Cloud Ridge Naturalists
spacer Baja California and The Sea of Cortez

Blue-footed boobies (MH)


February 17-29, 2016
13 Days/12 Nights

Audrey Benedict, Dr. Geoff Hammerson, Wendy Shattil & Bob Rozinski, Carlos Gajon Bermúdez & the M/V Westward’s Crew

Standing on the Westward’s foredeck, we see a cloudless arc of sky and a jagged spine of cactus clad mountains towering above turquoise-hued water. Rising mirage-like out of the Pacific Ocean, Mexico’s Baja California Peninsula stretches south as a slender 800-mile-long cul-de- sac of the Sonoran Desert. Along its austere eastern shoreline, the Sea of Cortez (Gulf of California) separates the Baja peninsula from the rest of mainland Mexico. From Baja’s western coast, the Pacific Ocean stretches across one-third of the globe’s circumference before reaching the shores of another continent.

The sense that Baja California seems a world apart reflects its remarkable plate tectonic history and its biological setting. Baja California sits atop the oceanic Pacific Plate while mainland Mexico is situated on the continental North American Plate. Deep-seated plate movements along the southern trajectory of the great San Andreas Fault caused the peninsula to begin rifting northwest in relation to mainland Mexico about 25 million years ago.

Gray whale (MH)

By 5 million years ago, the Pacific Ocean had flowed into the gulf-like breach between the plates, ultimately creating the Sea of Cortez. Episodes of intense volcanism along the peninsula’s mountainous spine and the resulting uplift of its eastern flanks produced the spectacular scenery we see today and triggered the region’s climatic transformation.

Tethered to the North American mainland by a narrow land bridge and surrounded by Pacific waters on three sides, Baja California is a treasure trove of biodiversity. With the evolutionary stage set by a million years of virtual isolation, the Sea of Cortez’s 44 major islands and 900 smaller islands host the largest number of endemic plant and animal species in North America. Of the 695 species of island-dwelling vascular plants, 20 genera are endemic. These islands are also among the world’s richest in terms of reptile diversity, with at least 50 endemic species.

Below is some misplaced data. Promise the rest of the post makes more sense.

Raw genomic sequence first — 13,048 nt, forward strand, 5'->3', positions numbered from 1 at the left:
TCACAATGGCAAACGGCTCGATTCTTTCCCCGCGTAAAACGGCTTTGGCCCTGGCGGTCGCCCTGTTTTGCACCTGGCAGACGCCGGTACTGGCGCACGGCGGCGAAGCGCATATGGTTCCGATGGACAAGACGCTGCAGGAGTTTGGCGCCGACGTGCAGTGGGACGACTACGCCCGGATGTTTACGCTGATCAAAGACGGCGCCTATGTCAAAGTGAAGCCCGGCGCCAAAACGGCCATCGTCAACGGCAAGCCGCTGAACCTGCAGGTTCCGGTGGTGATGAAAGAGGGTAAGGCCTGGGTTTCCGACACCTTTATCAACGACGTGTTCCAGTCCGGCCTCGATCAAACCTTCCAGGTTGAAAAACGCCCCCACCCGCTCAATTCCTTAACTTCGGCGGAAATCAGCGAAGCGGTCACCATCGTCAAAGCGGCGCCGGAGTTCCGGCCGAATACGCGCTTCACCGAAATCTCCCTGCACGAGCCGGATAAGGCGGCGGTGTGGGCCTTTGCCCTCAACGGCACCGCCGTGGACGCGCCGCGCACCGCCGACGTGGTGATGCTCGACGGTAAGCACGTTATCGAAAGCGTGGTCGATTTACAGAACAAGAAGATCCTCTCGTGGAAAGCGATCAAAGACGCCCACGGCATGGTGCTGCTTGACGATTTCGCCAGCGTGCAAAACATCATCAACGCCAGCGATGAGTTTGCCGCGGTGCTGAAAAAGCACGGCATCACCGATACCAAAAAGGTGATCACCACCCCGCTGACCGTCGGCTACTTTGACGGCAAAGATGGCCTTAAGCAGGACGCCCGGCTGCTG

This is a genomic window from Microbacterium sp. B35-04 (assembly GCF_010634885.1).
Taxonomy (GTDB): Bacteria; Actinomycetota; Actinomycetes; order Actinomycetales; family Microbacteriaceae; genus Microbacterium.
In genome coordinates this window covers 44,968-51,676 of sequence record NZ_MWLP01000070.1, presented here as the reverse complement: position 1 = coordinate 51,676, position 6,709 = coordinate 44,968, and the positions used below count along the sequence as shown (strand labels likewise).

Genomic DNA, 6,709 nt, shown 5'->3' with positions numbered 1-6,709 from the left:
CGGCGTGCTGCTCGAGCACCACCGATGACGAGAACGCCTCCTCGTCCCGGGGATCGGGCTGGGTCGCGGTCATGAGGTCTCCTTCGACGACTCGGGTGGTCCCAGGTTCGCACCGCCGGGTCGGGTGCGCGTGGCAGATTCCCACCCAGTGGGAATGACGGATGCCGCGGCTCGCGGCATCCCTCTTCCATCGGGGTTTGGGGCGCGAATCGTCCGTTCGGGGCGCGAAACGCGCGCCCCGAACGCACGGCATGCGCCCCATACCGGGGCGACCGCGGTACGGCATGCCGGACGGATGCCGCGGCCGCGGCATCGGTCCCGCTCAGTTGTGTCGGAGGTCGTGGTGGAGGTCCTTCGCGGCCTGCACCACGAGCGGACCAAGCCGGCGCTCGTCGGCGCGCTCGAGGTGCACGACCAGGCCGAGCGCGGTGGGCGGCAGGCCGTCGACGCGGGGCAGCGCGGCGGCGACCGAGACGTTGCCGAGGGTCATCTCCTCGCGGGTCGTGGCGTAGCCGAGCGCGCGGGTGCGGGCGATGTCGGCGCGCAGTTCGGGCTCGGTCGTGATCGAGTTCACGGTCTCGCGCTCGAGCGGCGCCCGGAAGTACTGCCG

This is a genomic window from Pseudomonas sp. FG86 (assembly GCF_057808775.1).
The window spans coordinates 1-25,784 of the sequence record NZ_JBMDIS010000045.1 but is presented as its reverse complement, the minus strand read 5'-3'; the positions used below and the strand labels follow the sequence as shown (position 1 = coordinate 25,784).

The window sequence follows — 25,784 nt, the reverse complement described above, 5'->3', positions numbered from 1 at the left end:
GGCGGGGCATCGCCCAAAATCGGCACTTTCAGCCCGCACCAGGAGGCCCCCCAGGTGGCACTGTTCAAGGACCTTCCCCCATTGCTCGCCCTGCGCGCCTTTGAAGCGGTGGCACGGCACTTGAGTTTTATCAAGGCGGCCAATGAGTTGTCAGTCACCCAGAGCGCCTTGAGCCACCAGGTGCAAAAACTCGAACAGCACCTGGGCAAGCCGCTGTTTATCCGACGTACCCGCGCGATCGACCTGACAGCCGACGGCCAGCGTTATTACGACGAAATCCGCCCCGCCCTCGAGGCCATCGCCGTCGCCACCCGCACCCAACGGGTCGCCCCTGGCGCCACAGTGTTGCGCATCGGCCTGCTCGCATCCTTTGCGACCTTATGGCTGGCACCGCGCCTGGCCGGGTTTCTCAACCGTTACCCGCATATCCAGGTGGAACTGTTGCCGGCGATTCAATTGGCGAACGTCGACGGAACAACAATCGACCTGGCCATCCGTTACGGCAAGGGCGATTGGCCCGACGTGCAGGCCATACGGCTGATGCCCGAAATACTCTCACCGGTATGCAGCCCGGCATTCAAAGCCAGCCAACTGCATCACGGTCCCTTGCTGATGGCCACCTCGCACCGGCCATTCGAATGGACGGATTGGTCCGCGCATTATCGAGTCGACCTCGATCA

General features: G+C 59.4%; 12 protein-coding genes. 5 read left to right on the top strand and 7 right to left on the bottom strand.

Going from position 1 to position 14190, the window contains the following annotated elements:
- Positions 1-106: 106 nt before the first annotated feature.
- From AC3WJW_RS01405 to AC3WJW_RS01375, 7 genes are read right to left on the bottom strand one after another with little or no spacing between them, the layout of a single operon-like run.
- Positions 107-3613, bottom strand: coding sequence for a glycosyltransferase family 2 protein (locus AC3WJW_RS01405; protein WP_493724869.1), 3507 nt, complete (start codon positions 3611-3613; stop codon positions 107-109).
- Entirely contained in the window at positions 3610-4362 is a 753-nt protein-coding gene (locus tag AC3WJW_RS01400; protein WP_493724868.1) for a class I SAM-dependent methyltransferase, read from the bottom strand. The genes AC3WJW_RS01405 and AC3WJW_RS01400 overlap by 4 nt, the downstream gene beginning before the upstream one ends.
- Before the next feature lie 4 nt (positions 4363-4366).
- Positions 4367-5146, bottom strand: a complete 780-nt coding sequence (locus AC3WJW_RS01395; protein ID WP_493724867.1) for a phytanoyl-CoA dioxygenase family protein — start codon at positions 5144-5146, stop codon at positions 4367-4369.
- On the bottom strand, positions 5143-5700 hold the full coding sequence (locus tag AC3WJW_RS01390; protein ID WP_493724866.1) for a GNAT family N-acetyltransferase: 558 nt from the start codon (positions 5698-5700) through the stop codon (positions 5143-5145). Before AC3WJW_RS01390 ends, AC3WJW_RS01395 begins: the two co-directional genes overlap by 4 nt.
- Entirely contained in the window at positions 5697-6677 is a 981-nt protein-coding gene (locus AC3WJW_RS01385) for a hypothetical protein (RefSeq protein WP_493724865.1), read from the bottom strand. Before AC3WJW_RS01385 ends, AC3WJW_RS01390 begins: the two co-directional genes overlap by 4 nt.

The late Jacques Cousteau, ocean explorer and renowned conservationist, described the Sea of Cortez as “the aquarium of the world.” Of the 891 species of fish that occur in these waters, 90 are endemics. The region also contains 39% of the world’s total number of marine mammal species and one-third of the world’s cetacean species. In fact, many biologists refer to the Sea of Cortez and its islands as the “Mexican Galapagos.” In 2005, with tourism pressures, overfishing, and other environmental threats taking a drastic toll, UNESCO and the Mexican government designated much of the Sea of Cortez and nearly 50% of Baja California Sur as a World Heritage Site.

Legendary marine biologist Ed Ricketts is known for his pioneering studies of marine ecology along the Pacific coastline of North America. His book Between Pacific Tides, first published in 1939 and now in its fifth edition, remains the classic reference for the Pacific intertidal zone for students and scientists alike. In the spring of 1940, Ed Ricketts and his ocean-loving friend, novelist John Steinbeck, embarked on a 4,000- mile expedition aboard the Western Flyer, a sturdy 76-foot purse seiner. The voyage would take them from California’s Monterey Bay south around Baja California to the Sea of Cortez. Both men shared a profound curiosity and passion for understanding the marine world. They also believed that their 6-week collecting trip in the Sea of Cortez would open a window as wide and horizonless as Charles Darwin had aboard the Beagle. Their expedition resulted in two books— Sea of Cortez: A Leisurely Journal of Travel and Research (1941), which included Ricketts’ collection catalog, and The Log from the Sea of Cortez (1951), the shorter version Steinbeck published following Ricketts’ tragic death in 1948. Steinbeck often described their expedition as “bright with sun and wet with sea water.” We follow in their wake ...